Best face masks for 2021

With the spread of the highly contagious delta variant of COVID-19 over the summer, the Centers for Disease Control and Prevention again recommended that all people wear masks indoors in areas where cases are spiking. A number of states have also returned to indoor mask mandates, and, as students go back to school, many are required to wear masks to attend in-person classes.To get more news about china type II mask factory outlet, you can visit tnkme.com official website.

COVID-19 deaths and hospitalizations are continuing to rise among the unvaccinated in parts of the US, so we'll restate for the record: The best way to protect yourself and your loved ones from COVID-19 is to get vaccinated. But, since masks are once again becoming a requirement in many places this fall -- regardless of one's vaccination status -- it's time to re-examine the best choices in a delta world.
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We talked to two infectious disease specialists to determine the best face mask or face covering to protect yourself against delta in 2021. Their general advice is below, followed by some updated recommendations based on their expertise.
"I highly recommend everyone get vaccinated especially with the highly transmissible delta variant going around," says Dr. Bob Lahita, director of the Institute for Autoimmune and Rheumatic Disease at St. Joseph Health. "As far as masking, the N95 provides the maximum protection against COVID-19."

A surgical N95 respirator is a disposable face covering used in hospital settings, which filters out at least 95% of airborne particles. Lahita recommends conserving N95s for "those who really need them" -- health care workers and immunocompromised people. The CDC recommends prioritizing N95s for health care settings first.

One popular alternative to the N95 mask is the KN95 mask, which is the Chinese equivalent of the US standard. KN95s are made from the same material as N95s and are also designed to filter at least 95% of airborne particles. Another alternative is the KF94, the South Korean equivalent to an N95, which has a slightly different shape and 94% filtration efficacy.

"To optimize protection from the highly infectious delta, I would recommend a high quality KF94 or KN95 for high risk situations," says Dr. Bob Bollinger, professor of infectious diseases at Johns Hopkins University School of Medicine and founder of emocha Health.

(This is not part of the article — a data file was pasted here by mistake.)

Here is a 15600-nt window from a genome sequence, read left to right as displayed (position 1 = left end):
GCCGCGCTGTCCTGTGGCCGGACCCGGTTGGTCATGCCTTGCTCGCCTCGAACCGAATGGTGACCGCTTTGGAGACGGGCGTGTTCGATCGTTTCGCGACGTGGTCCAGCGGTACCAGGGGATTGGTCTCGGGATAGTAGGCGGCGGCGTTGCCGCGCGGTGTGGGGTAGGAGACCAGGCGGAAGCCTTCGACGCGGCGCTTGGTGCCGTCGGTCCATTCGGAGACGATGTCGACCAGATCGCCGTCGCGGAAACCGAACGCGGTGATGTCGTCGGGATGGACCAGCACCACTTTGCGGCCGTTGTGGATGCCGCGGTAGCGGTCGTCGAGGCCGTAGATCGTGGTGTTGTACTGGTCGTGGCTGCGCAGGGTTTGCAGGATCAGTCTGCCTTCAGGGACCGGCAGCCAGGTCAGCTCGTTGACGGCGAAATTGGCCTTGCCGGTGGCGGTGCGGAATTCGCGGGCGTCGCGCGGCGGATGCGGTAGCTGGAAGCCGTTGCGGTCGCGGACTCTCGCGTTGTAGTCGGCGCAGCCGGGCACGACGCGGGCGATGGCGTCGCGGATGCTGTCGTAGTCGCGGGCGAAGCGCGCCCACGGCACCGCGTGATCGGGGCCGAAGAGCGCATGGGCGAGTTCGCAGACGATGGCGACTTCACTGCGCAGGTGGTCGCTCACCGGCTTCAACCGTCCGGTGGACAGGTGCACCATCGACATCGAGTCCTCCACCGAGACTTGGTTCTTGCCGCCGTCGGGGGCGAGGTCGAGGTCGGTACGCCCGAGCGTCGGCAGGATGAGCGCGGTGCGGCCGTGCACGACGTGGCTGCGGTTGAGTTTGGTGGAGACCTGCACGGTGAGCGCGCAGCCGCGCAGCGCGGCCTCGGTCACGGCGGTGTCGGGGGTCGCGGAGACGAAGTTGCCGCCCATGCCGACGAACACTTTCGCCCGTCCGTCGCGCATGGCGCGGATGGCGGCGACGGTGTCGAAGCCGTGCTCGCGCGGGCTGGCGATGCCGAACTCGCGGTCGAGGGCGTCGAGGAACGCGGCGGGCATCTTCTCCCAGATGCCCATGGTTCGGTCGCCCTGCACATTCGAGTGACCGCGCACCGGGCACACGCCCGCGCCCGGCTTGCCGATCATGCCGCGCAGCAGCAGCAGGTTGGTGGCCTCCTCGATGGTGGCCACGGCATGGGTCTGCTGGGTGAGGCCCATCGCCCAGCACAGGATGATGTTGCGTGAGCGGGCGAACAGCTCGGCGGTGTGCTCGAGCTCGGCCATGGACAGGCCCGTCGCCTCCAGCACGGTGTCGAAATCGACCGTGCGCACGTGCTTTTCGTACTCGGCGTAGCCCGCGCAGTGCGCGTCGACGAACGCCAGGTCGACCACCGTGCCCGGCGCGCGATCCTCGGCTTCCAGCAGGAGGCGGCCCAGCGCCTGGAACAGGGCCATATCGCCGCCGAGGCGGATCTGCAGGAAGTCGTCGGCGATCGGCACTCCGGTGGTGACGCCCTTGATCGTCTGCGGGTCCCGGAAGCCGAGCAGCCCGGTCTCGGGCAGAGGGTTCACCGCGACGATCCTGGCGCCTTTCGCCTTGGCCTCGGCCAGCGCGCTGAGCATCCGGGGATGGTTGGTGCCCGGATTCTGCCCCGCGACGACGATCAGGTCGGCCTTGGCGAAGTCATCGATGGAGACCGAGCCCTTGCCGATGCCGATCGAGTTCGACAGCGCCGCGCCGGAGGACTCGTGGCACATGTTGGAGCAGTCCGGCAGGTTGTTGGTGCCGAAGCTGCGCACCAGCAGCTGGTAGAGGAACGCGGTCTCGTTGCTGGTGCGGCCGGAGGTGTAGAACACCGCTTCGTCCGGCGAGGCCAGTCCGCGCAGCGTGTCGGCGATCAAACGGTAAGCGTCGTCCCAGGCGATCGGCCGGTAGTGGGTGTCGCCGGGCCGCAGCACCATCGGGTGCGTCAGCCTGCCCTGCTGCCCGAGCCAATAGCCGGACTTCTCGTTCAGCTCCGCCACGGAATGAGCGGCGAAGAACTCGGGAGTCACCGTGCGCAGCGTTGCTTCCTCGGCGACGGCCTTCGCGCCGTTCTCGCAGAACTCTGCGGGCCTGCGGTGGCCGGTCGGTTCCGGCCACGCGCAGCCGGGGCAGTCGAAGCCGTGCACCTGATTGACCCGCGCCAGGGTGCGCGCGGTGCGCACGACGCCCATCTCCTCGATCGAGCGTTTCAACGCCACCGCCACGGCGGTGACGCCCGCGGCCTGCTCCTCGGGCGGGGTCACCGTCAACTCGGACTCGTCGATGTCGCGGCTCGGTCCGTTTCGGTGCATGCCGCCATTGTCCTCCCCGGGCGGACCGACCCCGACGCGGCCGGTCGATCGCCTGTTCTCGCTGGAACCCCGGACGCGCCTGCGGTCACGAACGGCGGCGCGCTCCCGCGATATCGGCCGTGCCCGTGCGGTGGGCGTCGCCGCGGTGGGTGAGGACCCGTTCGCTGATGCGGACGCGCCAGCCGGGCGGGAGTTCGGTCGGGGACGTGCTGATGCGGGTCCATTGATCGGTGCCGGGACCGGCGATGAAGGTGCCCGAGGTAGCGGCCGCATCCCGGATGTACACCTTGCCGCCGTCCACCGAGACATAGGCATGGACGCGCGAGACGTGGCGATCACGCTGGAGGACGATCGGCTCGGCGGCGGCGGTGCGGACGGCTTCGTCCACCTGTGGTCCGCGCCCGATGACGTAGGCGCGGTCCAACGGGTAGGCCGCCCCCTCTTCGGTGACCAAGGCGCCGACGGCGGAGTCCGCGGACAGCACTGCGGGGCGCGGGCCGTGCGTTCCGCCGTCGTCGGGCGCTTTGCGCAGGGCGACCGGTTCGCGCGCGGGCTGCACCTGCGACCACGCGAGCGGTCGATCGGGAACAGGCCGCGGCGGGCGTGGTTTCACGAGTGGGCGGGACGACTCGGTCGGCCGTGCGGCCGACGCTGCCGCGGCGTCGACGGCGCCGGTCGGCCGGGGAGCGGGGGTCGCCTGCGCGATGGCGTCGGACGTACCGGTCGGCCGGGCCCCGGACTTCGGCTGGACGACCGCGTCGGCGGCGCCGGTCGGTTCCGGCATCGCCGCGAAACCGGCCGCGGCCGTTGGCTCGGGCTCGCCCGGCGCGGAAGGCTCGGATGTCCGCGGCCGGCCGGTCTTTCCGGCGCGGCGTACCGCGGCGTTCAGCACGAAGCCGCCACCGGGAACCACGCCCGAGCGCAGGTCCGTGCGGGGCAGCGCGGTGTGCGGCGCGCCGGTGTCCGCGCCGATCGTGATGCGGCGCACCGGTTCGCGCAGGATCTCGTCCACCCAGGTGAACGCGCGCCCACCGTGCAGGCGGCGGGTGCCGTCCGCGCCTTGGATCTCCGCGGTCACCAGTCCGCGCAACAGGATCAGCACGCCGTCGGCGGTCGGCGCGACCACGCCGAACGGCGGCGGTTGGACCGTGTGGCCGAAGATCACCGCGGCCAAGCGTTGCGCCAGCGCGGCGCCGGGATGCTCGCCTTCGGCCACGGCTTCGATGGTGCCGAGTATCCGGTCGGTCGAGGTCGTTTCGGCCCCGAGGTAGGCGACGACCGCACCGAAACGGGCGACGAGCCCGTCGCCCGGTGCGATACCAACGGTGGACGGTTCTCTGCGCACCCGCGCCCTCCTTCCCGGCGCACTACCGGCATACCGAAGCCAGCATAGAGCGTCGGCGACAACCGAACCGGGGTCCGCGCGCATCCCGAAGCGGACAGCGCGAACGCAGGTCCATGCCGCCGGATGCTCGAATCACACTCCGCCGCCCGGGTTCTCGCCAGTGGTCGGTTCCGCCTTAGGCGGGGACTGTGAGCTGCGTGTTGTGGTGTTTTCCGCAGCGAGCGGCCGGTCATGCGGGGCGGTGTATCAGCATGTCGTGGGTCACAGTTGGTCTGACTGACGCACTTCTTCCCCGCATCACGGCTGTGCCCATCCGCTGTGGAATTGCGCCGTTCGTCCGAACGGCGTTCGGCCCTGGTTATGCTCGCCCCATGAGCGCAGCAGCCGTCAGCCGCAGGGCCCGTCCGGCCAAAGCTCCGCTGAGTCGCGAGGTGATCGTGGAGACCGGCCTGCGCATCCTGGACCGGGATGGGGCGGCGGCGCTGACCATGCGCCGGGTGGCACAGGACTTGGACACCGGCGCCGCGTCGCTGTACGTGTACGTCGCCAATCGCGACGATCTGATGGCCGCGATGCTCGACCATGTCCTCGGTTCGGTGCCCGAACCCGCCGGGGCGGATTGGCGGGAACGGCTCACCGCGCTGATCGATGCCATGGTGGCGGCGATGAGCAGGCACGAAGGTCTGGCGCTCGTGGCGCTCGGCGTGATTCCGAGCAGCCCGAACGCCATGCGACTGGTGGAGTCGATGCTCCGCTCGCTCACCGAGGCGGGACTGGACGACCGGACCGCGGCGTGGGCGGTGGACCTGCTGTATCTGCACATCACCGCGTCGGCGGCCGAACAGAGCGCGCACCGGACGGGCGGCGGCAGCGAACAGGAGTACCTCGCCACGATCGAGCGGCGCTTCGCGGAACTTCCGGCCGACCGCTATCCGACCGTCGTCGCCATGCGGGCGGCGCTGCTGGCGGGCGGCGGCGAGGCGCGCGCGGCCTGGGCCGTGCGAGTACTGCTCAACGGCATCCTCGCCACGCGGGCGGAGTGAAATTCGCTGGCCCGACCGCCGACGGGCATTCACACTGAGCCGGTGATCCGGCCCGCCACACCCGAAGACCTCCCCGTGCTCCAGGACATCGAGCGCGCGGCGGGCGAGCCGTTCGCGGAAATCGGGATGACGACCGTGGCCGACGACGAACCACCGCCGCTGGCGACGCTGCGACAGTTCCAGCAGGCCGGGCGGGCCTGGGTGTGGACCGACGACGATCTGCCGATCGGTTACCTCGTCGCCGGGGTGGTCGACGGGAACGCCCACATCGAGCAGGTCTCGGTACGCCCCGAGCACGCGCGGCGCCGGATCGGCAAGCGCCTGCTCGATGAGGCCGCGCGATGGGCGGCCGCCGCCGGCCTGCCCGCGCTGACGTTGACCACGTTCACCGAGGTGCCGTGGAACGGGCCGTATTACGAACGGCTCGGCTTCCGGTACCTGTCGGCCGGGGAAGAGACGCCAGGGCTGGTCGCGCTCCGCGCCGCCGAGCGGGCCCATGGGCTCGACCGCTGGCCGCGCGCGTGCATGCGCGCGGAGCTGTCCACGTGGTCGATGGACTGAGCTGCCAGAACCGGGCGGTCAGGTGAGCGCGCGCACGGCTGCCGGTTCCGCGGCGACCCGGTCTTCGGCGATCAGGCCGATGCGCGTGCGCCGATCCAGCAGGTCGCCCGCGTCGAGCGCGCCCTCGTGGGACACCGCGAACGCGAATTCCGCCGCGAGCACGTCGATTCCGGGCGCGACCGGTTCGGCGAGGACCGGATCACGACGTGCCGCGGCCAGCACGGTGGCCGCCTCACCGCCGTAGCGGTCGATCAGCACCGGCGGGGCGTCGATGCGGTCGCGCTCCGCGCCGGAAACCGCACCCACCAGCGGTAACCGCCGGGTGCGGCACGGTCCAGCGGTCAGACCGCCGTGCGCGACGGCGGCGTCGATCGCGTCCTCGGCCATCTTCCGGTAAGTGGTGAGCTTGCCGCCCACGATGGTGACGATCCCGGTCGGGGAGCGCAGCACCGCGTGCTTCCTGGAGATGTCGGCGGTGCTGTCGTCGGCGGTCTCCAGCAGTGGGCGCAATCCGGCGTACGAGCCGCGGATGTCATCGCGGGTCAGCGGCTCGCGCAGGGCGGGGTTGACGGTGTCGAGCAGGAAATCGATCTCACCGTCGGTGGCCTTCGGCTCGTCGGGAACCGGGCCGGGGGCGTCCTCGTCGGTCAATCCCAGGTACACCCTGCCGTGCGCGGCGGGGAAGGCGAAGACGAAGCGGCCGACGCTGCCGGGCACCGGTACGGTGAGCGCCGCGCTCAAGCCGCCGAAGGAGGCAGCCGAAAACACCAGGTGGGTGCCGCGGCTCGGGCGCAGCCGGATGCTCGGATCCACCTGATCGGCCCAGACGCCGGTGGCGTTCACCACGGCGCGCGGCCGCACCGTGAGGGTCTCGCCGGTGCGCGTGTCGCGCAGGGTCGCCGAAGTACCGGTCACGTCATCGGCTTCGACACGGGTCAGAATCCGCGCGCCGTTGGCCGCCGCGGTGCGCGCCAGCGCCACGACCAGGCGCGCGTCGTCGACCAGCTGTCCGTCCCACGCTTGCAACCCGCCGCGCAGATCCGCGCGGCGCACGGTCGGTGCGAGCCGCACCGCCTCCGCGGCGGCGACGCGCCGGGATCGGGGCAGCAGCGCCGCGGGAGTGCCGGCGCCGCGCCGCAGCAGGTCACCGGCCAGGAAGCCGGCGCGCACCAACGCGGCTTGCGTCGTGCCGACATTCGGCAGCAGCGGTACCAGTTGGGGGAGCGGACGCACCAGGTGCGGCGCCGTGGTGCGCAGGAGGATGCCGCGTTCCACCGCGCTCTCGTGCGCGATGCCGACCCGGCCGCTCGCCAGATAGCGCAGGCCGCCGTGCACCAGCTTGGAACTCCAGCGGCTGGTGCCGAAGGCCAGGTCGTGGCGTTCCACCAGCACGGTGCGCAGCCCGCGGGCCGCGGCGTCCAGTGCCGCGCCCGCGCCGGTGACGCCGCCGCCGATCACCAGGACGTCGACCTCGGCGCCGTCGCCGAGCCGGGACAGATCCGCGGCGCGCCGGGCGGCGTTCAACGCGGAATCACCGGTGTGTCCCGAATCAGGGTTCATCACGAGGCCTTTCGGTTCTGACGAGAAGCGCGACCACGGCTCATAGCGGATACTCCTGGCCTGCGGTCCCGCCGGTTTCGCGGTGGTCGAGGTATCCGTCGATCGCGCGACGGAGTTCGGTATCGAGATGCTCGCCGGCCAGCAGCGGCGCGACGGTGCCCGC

Whether you're wearing an N95, a KN95 or a KF94, it won't be completely effective unless the face mask fits your face properly. "Make sure it fits snugly, without gaps around your nose, face and mouth," Bollinger says. This is why these masks typically have an adjustable nose wire -- to ensure a snug fit.

Then there are surgical-style masks -- the disposable kind of protective mask that you can find in every convenience store these days. While these surgical mask style coverings offer less protection than N95 respirators, they're still helpful for preventing the spread of the delta variant. Look for a mask with at least three layers of material, and again, a snug fit around the mouth, nose and face.

Whatever you do, don't rely on a fabric mask alone anymore, which are good at protecting others from your respiratory droplets, but not at protecting you against theirs, even with a filter pocket. "I would say people should choose disposable masks, not cloth," Lahita says. "A cloth face mask is better than no mask if you don't have access to the disposable ones. It helps protect others if you sneeze or cough -- but it's less effective than the disposable version or the N95 face mask, especially because many people don't wash their cloth masks often."

One way that you can still use a cloth face mask, though, is to double mask with a disposable mask underneath. Especially if you can't find an N95, KN95 or KF94, Bollinger says, "a good quality disposable mask under a cloth mask is a reasonable alternative, as long as the fit on the face, nose and mouth is tight."